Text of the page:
Reaching somewhere more quickly doesn’t just require speed. It requires planning, routes, infrastructure, technology … vision. We all know the story about the hare and the tortoise. Speed gets you only so far.
If we are to make our transport system fit for future generations, then significant investment will be required in tracks, highways, vehicles, planes, stations and airports. But we also need investment in ideas, ones which challenge the approach now.
The capital is currently a magnetic force pulling everything towards it, or to misquote “all routes lead to … London” (sic). BIS minister Nick Boles warns it would be a “historic error” to make “huge” investments in London’s infrastructure before improving transport links in the north.
The real opportunity lies in developing an integrated UK wide transport strategy, something empowering through its connectivity - locally, regionally, nationally and globally. Improving connectivity across the country can catalyse the nation’s economic potential.
Much transport infrastructure has developed around city region hubs, which has clear advantages due to their ability to create agglomeration and catalyse economic development.
But how well has the system joined up these economic hubs? With a journey time by train or car of over three hours from Liverpool to Newcastle … not too well !
Let’s take train. The House of Lords economic affairs select committee is rightly shining the spotlight on cost, but isn’t it strategy and vision that is of equal importance? The whole High Speed agenda will only complement the whole of the country if it properly connects it all - north, south, east and west.
To plagiarise Jim O’Neill, chairman of the RSA City Growth Commission, “We require bolder efforts to improve our infrastructure … especially physically, creating agglomeration. Greater connectivity between ManSheffLeedsPool and this seven million person region could start to see the level of scale we need for change.”
Shouldn’t HS2’s first priority then be to improve the connectivity of these regional powerhouses spread right across the north from Liverpool to Newcastle, as much as to London?
There would appear to be a lot riding on it financially with estimates suggesting devolved UK city regions can boost economic growth by up to £79bn a year by 2030.
Newcastle City Region has already paved the way for planning its own transport investment, timetables and routes right across the region and Greater Manchester has quickly followed.
The cross Pennine HS3 will clearly play its part creating a better connected UK wide economy by linking Manchester and Leeds, but it needs to be built alongside existing plans for HS2 or we run the risk of finishing a system which is out of date by the time it is complete.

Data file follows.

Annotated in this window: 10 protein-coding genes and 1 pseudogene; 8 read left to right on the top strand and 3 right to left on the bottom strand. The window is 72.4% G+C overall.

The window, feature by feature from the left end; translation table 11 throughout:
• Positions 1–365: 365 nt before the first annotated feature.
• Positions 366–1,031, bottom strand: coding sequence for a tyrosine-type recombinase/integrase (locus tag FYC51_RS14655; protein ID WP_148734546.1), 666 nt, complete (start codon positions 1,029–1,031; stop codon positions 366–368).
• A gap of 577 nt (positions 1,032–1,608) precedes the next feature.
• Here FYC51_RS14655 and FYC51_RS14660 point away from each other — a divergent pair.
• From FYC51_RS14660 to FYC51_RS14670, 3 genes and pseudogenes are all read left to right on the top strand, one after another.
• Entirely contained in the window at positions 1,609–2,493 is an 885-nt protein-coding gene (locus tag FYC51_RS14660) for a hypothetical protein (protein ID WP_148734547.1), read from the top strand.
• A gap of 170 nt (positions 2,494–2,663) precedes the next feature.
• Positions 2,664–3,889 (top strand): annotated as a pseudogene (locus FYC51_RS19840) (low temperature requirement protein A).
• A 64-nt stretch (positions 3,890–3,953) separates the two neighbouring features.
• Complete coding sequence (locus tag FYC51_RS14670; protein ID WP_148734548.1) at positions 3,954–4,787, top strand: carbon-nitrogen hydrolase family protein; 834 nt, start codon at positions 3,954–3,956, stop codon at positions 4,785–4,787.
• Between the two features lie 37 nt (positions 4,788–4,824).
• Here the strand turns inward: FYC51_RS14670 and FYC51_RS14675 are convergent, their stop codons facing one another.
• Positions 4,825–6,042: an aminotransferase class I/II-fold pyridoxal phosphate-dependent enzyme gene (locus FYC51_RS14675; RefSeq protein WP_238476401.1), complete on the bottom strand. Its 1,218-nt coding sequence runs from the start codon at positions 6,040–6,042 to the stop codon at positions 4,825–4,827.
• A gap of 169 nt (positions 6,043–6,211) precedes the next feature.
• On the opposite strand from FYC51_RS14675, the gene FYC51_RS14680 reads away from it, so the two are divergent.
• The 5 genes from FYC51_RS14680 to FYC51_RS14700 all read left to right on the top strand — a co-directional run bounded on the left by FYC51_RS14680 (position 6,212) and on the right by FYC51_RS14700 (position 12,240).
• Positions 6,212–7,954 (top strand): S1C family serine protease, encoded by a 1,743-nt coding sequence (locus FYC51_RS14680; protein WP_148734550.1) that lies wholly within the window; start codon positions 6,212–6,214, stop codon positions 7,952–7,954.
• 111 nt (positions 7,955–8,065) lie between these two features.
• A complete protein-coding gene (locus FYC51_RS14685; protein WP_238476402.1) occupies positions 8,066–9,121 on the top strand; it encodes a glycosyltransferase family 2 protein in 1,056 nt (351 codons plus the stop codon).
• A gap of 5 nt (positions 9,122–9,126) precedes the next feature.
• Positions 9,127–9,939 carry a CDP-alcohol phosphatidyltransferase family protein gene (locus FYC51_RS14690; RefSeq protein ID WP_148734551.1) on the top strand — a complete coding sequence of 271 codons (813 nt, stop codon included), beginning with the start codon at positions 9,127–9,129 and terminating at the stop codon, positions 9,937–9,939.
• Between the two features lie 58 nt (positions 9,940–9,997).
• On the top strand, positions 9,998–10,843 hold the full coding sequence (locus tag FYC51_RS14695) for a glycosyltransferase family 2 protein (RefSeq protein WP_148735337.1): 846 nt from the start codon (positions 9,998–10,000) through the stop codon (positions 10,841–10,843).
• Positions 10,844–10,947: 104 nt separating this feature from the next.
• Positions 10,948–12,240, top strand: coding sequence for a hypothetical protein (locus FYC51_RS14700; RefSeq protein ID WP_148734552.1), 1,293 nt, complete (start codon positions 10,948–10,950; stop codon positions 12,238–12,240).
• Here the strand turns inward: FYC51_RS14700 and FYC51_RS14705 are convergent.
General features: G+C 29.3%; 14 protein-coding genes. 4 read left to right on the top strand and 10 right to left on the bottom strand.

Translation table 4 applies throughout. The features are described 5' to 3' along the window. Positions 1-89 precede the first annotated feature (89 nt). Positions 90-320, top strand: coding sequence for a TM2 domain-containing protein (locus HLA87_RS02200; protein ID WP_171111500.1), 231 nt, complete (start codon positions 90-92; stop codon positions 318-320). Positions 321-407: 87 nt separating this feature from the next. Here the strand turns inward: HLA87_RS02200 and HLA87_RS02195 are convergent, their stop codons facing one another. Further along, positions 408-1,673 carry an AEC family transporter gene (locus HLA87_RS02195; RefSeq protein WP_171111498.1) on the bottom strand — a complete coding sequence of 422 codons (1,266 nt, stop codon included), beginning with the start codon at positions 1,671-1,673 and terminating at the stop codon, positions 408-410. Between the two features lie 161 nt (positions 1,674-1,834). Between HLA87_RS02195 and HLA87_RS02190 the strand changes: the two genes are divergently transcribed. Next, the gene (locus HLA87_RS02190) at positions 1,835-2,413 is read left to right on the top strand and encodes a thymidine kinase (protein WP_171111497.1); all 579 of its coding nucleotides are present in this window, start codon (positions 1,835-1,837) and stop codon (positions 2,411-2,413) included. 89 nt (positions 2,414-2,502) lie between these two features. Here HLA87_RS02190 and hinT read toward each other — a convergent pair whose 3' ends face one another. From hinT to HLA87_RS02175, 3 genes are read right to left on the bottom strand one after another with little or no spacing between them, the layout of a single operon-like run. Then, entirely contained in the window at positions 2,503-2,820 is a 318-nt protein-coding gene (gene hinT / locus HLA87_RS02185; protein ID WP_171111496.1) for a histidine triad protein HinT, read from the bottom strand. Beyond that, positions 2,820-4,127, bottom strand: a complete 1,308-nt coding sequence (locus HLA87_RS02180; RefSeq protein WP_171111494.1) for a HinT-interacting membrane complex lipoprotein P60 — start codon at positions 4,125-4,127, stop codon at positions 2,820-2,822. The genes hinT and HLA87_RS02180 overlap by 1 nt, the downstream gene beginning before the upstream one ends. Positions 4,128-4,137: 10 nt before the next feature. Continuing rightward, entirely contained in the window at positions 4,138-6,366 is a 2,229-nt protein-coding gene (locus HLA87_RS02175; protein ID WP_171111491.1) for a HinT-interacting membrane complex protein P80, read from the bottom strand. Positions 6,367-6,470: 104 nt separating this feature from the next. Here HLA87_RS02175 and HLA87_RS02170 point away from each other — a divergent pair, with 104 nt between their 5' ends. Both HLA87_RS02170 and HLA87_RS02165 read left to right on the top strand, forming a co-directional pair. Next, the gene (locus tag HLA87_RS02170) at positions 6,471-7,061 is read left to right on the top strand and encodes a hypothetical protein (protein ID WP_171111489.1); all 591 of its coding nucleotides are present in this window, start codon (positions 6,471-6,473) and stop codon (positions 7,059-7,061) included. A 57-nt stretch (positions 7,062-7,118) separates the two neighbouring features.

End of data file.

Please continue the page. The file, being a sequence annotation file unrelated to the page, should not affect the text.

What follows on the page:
Clearly financial anomalies need addressing too. Transport spend per head is £2,700 for London, but about £5 in North East England, according to latest research by the IPPR North think tank. Yet Newcastle city region has the only positive balance of trade of all UK regions and is positive net exporter. Can we afford not to link this powerful economic hub at the earliest opportunity?
The government has funds, with £42bn planned for the development of superfast train travel as part of HS2.
But train is only one part of the jigsaw. The government’s approach with roads is predominantly to hand out cash for projects based on congestion, rather than economic growth. With car ownership set to increase by 30% by 2020 (David Leibling, RAC Foundation, 2008) that hardly appears to be a sustainable solution. Again a new ideology is necessary and a band aid approach must be replaced by bigger, bolder vision.
Ryder Architecture’s work in this sector is driving forward some of the technological changes required for tomorrow’s transport needs. Working in partnership with clients such as Network Rail and local councils we are planning new networks, facilities and capacity.
Within a radius of about 200 miles from Newcastle upon Tyne to Stoke on Trent, we are playing our part in transforming the transportation landscape.
In the former we have created a new landmark city gateway station by renovating a listed building, modernising a major hub, increasing footfall and customer experience through retail and modernised ticketing. The latter in Stoke sees us develop exciting plans for a proposed futuristic international HS2 hub for the city, maximising the potential for economic regeneration, connecting the University Quarter to business and enterprise, and creating a new urban area around the station.
Roughly in between, in Newton Aycliffe, our new manufacturing facility for Hitachi Europe is becoming home to state of art superfast trains.
The way we approach each commission bears similarity though, looking at the potential to unlock economic regeneration through a wider overview of integrated transport needs, working closely with clients and challenging their thoughts to really develop long term sustainable solutions.
Being spread across the country - Glasgow, Liverpool, London and Newcastle - clearly helps nurture a national perspective.
A sea change in attitude needs to be the first step on a journey to an exciting new future.
Mark Thompson is managing director of Newcastle-based Ryder Architecture.